Moral of the story – get your blood work done!

(TJ Borden) #67

I think it’s a case of you do you. If you want to eat avocados, eat avocados.

I call myself “mostly carnivore”, because although most days of the week I only eat animal products, I’ll still eat veggies occasionally.

I don’t do carnivore because I’m worried about toxins in veggies, I do it because I’m pretty lazy on tracking macros, and it makes it easy to not worry about going over when most of what I eat is fatty meat, eggs and cheese. That and I find it fun to be an anti-vegan.

Personally, I’m not a big fan of avocados. They’re okay, but on their own are kind of bland, and it seems like they only have about a 2 hour of window of time that they’re actually perfectly ripe before they go bad.

Sure they have fat, and that’s cool, but they’re still just another veggie, or a fruit, whatever.

(Sondra Rose) #68

Avocados are high in FODMAPS. I am FODMAPS-intolerant, so I avoided avocados even when Keto, since I could not digest them.

(Sondra Rose) #69

And here is a good reason to avoid for environmental health:

(KCKO, KCFO) #70

This made me laugh out loud. Love the concept. :deciduous_tree::bacon:


Environmentalists got a problem with avocados? Cool! I will therefore double my avocado consumption.

Environmentalists rank down there with vegans in terms of people who attempt to induce guilt in others in a pathological desire to control them. For me, one of the benefits of Keto is the potential to offend both classes of twit.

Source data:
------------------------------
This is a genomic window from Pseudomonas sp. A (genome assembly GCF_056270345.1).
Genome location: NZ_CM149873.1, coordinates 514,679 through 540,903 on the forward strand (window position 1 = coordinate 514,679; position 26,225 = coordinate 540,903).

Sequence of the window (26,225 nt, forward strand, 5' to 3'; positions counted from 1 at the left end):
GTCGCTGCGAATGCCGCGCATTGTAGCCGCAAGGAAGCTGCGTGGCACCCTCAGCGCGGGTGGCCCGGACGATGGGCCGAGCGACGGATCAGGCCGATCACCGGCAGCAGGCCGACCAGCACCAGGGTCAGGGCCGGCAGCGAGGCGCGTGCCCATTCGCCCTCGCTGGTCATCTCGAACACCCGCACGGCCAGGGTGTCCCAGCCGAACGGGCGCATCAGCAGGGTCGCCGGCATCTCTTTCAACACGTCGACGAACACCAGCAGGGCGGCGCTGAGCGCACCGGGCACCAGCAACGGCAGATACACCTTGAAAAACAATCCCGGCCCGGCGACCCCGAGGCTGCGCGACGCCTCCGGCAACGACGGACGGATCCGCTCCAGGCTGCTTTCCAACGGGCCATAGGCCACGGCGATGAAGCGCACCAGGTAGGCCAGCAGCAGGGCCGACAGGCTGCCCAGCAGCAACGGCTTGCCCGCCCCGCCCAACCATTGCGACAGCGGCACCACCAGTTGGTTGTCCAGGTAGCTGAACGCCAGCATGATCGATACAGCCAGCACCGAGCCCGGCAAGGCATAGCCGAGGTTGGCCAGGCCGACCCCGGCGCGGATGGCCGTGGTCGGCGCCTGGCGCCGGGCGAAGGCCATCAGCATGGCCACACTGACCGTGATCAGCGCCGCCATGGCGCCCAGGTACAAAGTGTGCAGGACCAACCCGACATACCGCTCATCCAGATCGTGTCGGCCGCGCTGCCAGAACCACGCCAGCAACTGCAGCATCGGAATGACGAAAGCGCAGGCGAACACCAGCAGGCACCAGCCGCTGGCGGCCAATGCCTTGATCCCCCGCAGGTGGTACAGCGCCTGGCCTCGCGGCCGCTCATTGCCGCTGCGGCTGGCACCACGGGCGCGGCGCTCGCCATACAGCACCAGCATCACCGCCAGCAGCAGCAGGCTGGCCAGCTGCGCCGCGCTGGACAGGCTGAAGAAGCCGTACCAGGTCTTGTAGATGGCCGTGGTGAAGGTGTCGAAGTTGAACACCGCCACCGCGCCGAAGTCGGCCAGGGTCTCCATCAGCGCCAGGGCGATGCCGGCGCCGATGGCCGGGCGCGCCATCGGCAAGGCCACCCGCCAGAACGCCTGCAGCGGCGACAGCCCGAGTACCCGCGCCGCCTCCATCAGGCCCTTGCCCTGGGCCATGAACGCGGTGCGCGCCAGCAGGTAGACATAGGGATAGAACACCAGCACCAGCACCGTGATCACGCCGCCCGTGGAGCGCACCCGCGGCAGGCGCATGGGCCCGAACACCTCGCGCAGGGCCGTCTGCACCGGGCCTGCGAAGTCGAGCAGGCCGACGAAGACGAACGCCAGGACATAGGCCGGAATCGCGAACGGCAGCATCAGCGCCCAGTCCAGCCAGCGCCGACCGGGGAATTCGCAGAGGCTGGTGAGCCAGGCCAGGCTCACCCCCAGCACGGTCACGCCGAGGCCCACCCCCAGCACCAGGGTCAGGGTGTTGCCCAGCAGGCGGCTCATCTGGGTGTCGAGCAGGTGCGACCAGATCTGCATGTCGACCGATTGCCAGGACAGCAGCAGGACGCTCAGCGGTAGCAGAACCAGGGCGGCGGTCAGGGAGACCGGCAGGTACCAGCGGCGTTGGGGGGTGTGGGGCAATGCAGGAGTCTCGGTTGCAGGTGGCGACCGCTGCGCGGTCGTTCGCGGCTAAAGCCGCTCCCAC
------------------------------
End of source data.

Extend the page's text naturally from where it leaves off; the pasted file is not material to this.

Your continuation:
(TJ Borden) #72

:rofl::rofl::rofl: you’re okay for a Brit

(karen) #73

Been an interesting discussion and I’m learning a few things, but I think if you really want to ask “Why” you need to ask people who are avoiding avocados, not those who are eating them. I have no ‘why’ for you, because I think avocados are perfectly wonderful. Tree bacon indeed! :grin:

(Banting & Yudkin & Atkins & Eadeses & Cordain & Taubes & Volek & Naiman & Bikman ) #74

Oh, and crime and slave like conditions.

Quote>This lucrative trade is increasingly controlled by a drug cartel known as the Caballeros Templarios (Knights Templar). So when you buy a Mexican avocado, a greedy share of revenue may well accrue to criminals.

The fact of the matter is that we know pitifully little about the environmental and working conditions of faceless people in faraway places who grow fruit for our tables, but I have seen enough of foreign fruit “farms” to suspect the worst. Fields of abysmally low-paid, often migrant workers who toil and live day-in-day-out in a trashed environment amid polluted water courses and pesticides; the latter decaying workers’ fingernails from dipping saplings into chemicals.